Authors: Byrne FN, Kinsella S, Murnaghan DJ, Kiely M, Eustace JA
Citation: Nephron Clin Pract 2009;113(3):c162-8
PMID : 19672114, Journal: Nephron Clin Pract, 113, 3
Date created: 2009-10-21
BACKGROUND: The relationship between calcium intake and serum calcium level in hemodialysis patients is poorly understood.
METHODS: We quantify total oral calcium intake using detailed 7-day food diaries with 294 patient days of observation in 42 stable, non-diabetic hemodialysis subjects.
RESULTS: Mean (SD) albumin-corrected serum calcium was 9.84 mg/dl (0.8). The albumin-corrected serum calcium was low (<8.4 mg/dl) in 2 patients, low-normal (8.4-9.49) in 9 patients, high-normal (9.5-10.2) in 18 patients and high (>10.2) in 13 patients. Mean (SD) total (diet plus binder) oral calcium intake was 1996 mg/day (1,020); 16 patients (38%) had a total calcium intake >2,000 mg/day. Calcium intake and serum calcium were poorly correlated (Spearman rank method), r = 0.14, p = 0.39. Median calcium intakes were similar in those with normal (1,990 mg/day), high-normal (1,926 mg/day) and high calcium groups (1,713 mg/day), p = 0.73 (Kruskal-Wallis), p = 0.29 (linear test for trend). Forty-one percent (11/27) of patients who had serum calcium in the normal range had a calcium intake greater than 2 g/day, while 11.5% had a calcium intake greater than 3 g/day. In subjects with a parathyroid hormone (PTH) concentration <300 pg/ml (n = 20), the correlation between calcium intake and either uncorrected serum calcium or albumin-corrected serum calcium was stronger, r = 0.45, p = 0.05 and r = 0.38, p = 0.10, respectively, though there remained wide variability in calcium intake.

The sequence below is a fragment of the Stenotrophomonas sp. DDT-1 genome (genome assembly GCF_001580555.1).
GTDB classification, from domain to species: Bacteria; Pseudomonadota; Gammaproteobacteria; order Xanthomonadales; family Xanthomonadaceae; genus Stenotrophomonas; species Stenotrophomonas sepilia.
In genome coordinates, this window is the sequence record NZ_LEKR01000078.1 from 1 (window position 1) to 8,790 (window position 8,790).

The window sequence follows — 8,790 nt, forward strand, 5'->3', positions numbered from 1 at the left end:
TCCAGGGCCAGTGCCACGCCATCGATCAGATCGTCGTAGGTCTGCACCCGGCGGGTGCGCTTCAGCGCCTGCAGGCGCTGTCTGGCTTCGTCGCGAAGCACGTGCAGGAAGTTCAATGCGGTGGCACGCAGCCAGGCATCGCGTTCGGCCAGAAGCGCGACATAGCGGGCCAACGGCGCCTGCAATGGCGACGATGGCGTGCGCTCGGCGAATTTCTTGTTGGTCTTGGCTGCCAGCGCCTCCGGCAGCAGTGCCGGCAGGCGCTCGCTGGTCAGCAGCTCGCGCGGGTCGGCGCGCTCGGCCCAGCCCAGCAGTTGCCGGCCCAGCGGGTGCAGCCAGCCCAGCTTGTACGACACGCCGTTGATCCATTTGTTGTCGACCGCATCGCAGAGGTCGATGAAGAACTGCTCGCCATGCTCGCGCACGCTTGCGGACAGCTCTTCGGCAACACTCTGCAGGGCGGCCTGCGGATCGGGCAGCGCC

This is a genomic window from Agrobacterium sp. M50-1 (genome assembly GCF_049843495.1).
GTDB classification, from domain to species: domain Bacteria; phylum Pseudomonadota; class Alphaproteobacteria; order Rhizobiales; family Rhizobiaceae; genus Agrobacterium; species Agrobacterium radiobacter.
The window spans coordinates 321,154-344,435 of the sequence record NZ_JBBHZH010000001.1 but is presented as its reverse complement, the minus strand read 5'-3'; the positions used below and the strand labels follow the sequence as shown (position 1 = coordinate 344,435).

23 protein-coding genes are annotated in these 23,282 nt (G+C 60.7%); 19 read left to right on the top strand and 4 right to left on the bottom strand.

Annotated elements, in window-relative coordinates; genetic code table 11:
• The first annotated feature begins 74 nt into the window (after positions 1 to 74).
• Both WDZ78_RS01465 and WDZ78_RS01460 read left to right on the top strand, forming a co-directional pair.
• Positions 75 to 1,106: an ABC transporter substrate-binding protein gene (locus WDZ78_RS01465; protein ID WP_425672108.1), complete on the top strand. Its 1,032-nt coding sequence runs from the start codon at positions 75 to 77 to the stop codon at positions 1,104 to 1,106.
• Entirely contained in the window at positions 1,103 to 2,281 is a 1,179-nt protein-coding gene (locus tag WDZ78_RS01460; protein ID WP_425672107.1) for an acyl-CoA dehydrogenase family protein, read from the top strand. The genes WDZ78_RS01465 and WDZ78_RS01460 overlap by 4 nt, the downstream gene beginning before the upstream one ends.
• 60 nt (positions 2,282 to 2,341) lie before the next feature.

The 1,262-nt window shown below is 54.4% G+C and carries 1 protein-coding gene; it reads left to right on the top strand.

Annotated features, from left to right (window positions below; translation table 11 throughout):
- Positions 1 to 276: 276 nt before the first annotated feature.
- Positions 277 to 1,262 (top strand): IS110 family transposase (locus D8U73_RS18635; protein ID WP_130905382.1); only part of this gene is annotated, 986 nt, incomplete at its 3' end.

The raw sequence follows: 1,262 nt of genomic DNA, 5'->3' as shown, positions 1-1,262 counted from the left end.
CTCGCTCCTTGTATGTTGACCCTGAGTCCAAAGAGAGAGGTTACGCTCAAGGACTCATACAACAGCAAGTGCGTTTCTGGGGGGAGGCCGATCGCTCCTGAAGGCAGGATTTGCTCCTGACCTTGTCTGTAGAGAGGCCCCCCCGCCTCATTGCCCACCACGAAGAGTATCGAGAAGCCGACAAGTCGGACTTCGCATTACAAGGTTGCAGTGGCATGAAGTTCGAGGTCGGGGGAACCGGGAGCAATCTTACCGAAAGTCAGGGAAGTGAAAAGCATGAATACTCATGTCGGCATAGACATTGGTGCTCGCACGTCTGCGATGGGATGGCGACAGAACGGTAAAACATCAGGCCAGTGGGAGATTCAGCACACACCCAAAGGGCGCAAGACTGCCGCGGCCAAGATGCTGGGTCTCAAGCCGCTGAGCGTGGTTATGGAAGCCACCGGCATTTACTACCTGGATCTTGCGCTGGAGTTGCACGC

CONCLUSION: Serum calcium is not a reliable indicator of calcium intake, especially at PTH > or = 300 pg/ml. An excessive calcium intake may coexist with a normal serum calcium level.